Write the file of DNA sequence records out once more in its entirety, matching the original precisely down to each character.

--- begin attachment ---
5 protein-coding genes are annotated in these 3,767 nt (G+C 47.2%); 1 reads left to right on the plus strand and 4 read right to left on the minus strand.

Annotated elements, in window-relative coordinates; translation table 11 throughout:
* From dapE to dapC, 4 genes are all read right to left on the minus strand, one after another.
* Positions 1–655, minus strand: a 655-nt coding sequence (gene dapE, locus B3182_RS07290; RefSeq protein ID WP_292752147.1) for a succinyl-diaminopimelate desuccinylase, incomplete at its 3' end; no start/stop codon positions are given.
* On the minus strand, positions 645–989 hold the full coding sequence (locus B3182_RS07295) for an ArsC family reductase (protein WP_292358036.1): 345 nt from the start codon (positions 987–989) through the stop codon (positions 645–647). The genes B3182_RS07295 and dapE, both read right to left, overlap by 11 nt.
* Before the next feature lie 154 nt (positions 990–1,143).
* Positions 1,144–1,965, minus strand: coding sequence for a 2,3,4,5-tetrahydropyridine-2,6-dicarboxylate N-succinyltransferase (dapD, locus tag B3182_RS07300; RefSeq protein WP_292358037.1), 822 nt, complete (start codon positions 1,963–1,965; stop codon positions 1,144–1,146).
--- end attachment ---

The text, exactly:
5 protein-coding genes are annotated in these 3,767 nt (G+C 47.2%); 1 reads left to right on the plus strand and 4 read right to left on the minus strand.

Annotated elements, in window-relative coordinates; translation table 11 throughout:
* From dapE to dapC, 4 genes are all read right to left on the minus strand, one after another.
* Positions 1–655, minus strand: a 655-nt coding sequence (gene dapE, locus B3182_RS07290; RefSeq protein ID WP_292752147.1) for a succinyl-diaminopimelate desuccinylase, incomplete at its 3' end; no start/stop codon positions are given.
* On the minus strand, positions 645–989 hold the full coding sequence (locus B3182_RS07295) for an ArsC family reductase (protein WP_292358036.1): 345 nt from the start codon (positions 987–989) through the stop codon (positions 645–647). The genes B3182_RS07295 and dapE, both read right to left, overlap by 11 nt.
* Before the next feature lie 154 nt (positions 990–1,143).
* Positions 1,144–1,965, minus strand: coding sequence for a 2,3,4,5-tetrahydropyridine-2,6-dicarboxylate N-succinyltransferase (dapD, locus tag B3182_RS07300; RefSeq protein WP_292358037.1), 822 nt, complete (start codon positions 1,963–1,965; stop codon positions 1,144–1,146).